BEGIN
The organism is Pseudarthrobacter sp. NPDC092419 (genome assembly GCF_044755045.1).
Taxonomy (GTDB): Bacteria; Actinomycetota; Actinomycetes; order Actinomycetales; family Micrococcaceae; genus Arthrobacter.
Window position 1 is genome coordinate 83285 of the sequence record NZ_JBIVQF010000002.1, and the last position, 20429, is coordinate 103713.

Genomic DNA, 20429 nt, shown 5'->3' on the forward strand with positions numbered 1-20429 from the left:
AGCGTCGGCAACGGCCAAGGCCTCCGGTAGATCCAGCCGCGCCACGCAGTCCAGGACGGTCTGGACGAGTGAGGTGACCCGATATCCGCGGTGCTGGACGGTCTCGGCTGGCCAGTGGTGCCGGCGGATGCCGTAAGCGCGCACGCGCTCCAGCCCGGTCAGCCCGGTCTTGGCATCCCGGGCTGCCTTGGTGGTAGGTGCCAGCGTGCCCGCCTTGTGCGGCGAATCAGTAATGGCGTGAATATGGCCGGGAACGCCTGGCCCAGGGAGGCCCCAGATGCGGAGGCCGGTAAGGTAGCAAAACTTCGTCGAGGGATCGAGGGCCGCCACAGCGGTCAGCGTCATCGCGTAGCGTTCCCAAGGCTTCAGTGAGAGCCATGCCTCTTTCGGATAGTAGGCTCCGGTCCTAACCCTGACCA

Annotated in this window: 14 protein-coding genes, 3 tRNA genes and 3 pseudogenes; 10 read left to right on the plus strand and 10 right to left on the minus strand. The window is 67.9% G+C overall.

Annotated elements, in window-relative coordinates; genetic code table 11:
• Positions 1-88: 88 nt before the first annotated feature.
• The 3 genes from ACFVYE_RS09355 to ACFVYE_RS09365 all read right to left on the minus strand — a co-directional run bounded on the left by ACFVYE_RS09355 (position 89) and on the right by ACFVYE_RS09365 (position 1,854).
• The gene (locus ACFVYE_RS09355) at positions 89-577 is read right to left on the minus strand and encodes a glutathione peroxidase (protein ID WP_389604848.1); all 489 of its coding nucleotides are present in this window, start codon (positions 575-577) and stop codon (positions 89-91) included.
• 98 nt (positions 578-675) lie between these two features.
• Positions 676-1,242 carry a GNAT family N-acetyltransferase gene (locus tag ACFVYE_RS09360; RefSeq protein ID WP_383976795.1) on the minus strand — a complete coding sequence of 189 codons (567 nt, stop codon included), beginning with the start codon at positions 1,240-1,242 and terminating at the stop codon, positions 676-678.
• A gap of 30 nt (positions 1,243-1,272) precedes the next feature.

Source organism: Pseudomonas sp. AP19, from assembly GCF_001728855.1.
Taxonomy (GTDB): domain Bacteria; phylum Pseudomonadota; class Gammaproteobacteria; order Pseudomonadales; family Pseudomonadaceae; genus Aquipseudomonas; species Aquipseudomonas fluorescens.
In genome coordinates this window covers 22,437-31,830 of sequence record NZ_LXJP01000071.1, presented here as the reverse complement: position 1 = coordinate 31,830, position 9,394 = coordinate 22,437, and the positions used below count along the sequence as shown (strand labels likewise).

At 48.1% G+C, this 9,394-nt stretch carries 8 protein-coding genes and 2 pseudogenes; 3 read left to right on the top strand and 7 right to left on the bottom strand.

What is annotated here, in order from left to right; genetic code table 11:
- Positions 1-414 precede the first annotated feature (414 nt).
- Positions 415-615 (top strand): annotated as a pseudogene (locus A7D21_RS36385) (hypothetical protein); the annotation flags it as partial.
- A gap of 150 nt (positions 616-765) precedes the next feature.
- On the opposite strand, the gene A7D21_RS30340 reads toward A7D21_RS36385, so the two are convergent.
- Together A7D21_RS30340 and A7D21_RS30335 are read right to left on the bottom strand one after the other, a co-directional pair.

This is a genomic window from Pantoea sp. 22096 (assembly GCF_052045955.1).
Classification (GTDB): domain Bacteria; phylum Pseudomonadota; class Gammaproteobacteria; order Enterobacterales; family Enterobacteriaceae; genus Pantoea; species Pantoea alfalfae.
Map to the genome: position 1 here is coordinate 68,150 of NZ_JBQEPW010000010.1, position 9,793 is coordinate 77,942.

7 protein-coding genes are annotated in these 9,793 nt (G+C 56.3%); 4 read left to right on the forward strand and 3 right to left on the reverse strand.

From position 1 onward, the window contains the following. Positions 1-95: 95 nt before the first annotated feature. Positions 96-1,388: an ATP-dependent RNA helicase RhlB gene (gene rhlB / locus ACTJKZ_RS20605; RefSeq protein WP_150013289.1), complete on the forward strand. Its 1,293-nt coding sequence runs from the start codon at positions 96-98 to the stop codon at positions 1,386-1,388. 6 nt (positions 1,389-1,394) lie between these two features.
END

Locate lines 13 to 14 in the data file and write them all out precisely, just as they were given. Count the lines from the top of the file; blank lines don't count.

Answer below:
• A gap of 30 nt (positions 1,243-1,272) precedes the next feature.

Source organism: Pseudomonas sp. AP19, from assembly GCF_001728855.1.